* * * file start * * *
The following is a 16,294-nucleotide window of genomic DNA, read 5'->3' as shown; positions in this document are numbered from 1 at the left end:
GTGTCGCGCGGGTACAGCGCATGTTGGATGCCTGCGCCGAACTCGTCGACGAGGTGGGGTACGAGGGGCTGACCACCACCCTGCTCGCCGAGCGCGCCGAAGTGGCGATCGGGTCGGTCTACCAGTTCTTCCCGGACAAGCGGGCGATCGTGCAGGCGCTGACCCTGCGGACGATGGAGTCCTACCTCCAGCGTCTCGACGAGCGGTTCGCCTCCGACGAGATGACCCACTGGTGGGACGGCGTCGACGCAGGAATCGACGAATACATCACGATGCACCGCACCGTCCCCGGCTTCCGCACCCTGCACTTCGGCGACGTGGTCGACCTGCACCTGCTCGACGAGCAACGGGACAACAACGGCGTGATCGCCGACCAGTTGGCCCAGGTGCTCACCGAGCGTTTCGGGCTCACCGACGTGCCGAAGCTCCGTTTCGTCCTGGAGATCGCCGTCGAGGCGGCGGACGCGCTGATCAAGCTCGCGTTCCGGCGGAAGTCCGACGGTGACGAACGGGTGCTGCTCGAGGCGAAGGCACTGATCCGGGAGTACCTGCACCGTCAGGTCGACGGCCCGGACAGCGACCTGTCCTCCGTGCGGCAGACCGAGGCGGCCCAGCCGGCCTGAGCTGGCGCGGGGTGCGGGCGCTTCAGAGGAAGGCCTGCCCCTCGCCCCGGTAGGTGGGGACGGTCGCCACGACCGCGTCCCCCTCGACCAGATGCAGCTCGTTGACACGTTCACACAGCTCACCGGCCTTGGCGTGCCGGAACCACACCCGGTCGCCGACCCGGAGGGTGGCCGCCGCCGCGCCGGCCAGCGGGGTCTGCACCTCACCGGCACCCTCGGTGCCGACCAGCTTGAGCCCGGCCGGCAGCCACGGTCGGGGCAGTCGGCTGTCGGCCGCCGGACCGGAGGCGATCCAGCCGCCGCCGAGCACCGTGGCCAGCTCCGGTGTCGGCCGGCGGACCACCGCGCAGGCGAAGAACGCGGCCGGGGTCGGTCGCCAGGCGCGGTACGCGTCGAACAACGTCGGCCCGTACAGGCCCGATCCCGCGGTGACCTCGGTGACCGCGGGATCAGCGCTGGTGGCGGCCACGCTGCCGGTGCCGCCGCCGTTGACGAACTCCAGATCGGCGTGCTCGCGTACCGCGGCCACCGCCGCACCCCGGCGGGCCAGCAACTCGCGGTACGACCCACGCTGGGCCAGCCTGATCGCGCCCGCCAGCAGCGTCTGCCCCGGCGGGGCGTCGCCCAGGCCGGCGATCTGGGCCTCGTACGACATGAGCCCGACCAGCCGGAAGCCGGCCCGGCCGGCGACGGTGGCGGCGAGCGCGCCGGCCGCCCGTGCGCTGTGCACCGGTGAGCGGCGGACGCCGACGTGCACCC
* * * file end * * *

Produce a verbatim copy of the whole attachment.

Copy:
The following is a 16,294-nucleotide window of genomic DNA, read 5'->3' as shown; positions in this document are numbered from 1 at the left end:
GTGTCGCGCGGGTACAGCGCATGTTGGATGCCTGCGCCGAACTCGTCGACGAGGTGGGGTACGAGGGGCTGACCACCACCCTGCTCGCCGAGCGCGCCGAAGTGGCGATCGGGTCGGTCTACCAGTTCTTCCCGGACAAGCGGGCGATCGTGCAGGCGCTGACCCTGCGGACGATGGAGTCCTACCTCCAGCGTCTCGACGAGCGGTTCGCCTCCGACGAGATGACCCACTGGTGGGACGGCGTCGACGCAGGAATCGACGAATACATCACGATGCACCGCACCGTCCCCGGCTTCCGCACCCTGCACTTCGGCGACGTGGTCGACCTGCACCTGCTCGACGAGCAACGGGACAACAACGGCGTGATCGCCGACCAGTTGGCCCAGGTGCTCACCGAGCGTTTCGGGCTCACCGACGTGCCGAAGCTCCGTTTCGTCCTGGAGATCGCCGTCGAGGCGGCGGACGCGCTGATCAAGCTCGCGTTCCGGCGGAAGTCCGACGGTGACGAACGGGTGCTGCTCGAGGCGAAGGCACTGATCCGGGAGTACCTGCACCGTCAGGTCGACGGCCCGGACAGCGACCTGTCCTCCGTGCGGCAGACCGAGGCGGCCCAGCCGGCCTGAGCTGGCGCGGGGTGCGGGCGCTTCAGAGGAAGGCCTGCCCCTCGCCCCGGTAGGTGGGGACGGTCGCCACGACCGCGTCCCCCTCGACCAGATGCAGCTCGTTGACACGTTCACACAGCTCACCGGCCTTGGCGTGCCGGAACCACACCCGGTCGCCGACCCGGAGGGTGGCCGCCGCCGCGCCGGCCAGCGGGGTCTGCACCTCACCGGCACCCTCGGTGCCGACCAGCTTGAGCCCGGCCGGCAGCCACGGTCGGGGCAGTCGGCTGTCGGCCGCCGGACCGGAGGCGATCCAGCCGCCGCCGAGCACCGTGGCCAGCTCCGGTGTCGGCCGGCGGACCACCGCGCAGGCGAAGAACGCGGCCGGGGTCGGTCGCCAGGCGCGGTACGCGTCGAACAACGTCGGCCCGTACAGGCCCGATCCCGCGGTGACCTCGGTGACCGCGGGATCAGCGCTGGTGGCGGCCACGCTGCCGGTGCCGCCGCCGTTGACGAACTCCAGATCGGCGTGCTCGCGTACCGCGGCCACCGCCGCACCCCGGCGGGCCAGCAACTCGCGGTACGACCCACGCTGGGCCAGCCTGATCGCGCCCGCCAGCAGCGTCTGCCCCGGCGGGGCGTCGCCCAGGCCGGCGATCTGGGCCTCGTACGACATGAGCCCGACCAGCCGGAAGCCGGCCCGGCCGGCGACGGTGGCGGCGAGCGCGCCGGCCGCCCGTGCGCTGTGCACCGGTGAGCGGCGGACGCCGACGTGCACCC